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Drivers superfluous at Geneva Motor Show


Drivers superfluous at Geneva Motor Show

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An annual pilgrimage for motor fans, the Geneva International Motor Show features some 130 new models and concept cars presented to its more than 700,000 visitors.

From the most surreal designs to those inspired by old-fashioned racing cars, there was something for everyone. But the name of the game for the future is without doubt the autonomous car.

According to its manufacturer Swiss company Rinspeed, the Budii car takes the concept of shared driving between computer and driver to a whole new level. Radars, lasers and other sensors allow it to operate fully autonomously. In the event of an emergency, it takes full control.

“Well it’s a new technology and we’ll start to get used to it. It’s like the Internet 20 years (ago), it was also a little bit scary. Today digital natives don’t know anything else but the Internet. So it’s a matter of generations, of adaptation to be into that technology,” said Rindspeed CEO Frank Rinderknecht.

The Budii is also equipped with a telescoping laser scanner, which emerges from the roof and works in combination with a 3D camera to keep an eye on the traffic, the weather and the terrain ahead, allowing the vehicle to automatically adjust the ride height and suspension accordingly.

And who needs windows to drive a car? That is, if the car actually has a driver. According to ED Design, the Italian makers of the Torq autonomous race car, windshields will be replaced by video screens to make it more aerodynamic, and drivers will be replaced by computers. Cameras placed along the outside of the racer provide a 360 degree view on video screens inside. Powered by four electric motors, the vehicle is capable of completing 12 laps of the famous Le Mans race circuit on a single charge, and its inventor hope it will compete there in ten years time.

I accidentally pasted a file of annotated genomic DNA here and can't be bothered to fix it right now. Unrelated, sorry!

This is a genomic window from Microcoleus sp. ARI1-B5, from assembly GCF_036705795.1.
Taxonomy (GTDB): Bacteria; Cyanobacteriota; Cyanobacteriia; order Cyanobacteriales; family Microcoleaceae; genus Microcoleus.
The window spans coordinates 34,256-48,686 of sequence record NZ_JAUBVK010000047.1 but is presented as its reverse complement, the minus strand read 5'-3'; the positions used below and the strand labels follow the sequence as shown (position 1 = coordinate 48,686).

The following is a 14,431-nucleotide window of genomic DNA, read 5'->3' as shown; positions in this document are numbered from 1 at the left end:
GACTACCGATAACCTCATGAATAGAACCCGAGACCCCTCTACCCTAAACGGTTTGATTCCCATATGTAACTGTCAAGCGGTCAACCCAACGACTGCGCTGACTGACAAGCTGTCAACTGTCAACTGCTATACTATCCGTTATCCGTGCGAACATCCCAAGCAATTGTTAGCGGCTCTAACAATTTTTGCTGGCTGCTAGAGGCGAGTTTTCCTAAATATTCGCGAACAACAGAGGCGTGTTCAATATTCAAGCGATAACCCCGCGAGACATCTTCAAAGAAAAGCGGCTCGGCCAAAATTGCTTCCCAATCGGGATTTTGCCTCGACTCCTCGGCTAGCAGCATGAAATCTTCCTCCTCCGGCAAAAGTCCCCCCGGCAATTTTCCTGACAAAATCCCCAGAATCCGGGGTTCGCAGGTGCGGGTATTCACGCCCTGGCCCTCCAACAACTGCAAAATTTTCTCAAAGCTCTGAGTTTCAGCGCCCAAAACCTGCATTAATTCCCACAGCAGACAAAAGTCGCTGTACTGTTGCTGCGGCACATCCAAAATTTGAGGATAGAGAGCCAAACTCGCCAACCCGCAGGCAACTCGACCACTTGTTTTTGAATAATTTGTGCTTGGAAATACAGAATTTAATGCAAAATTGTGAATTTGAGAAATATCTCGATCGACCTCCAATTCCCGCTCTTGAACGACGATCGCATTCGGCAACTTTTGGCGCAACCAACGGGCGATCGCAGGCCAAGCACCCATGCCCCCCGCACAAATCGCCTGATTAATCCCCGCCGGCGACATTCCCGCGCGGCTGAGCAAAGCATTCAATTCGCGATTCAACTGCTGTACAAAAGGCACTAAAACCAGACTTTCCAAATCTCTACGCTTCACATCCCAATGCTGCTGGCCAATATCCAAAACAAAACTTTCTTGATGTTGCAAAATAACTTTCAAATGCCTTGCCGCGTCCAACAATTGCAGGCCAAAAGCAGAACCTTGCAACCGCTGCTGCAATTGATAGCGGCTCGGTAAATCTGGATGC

Volkswagen was showing off its vision of the future for the upwardly mobile unafraid of exhibiting their success with its mustard-coloured hybrid sports coupe inspired by models of the past. The Sport Coupe GTE Concept boasts LED headlamps and a three-litre V6 engine that can propel it from 0 to 100 kilometres per hour in just 5 seconds.

Production is set to start in Germany and China, and the level of demand will dictate whether it will also be built in the U.S.

Inside the car, the set-up allows the car to measure the driver’s mood by monitoring his biometric data and select a route accordingly.

“What we see behind us here is a plug-in hybrid 4-door coupe,” Tobias Suhlmann of the Exterior Design Team told euronews. “What we wanted to create… you can see the silhouette of the car, it’s very smooth, there’s a very fast backwards-running C post and it’s very dynamic shape-wise if you look at the silhouette of the car. We have a very dramatic body side with a lot of muscles over the wheel arch.”

And American finance magnate and supercar maker James Glickenhaus revealed his new supercar the SCG 003. Built around a carbon fiber chassis, it will be available in two flavours – the road-going S model and the race-only C model (which stands for ‘Competizione’), which will be racing at the Nürburgring 24 Hours endurance race in Germany in May.

The track-dedicated version of the car went on sale at Geneva, while the road version will become available for purchase later this year. Prices start at a sweet 2.1 million euros.

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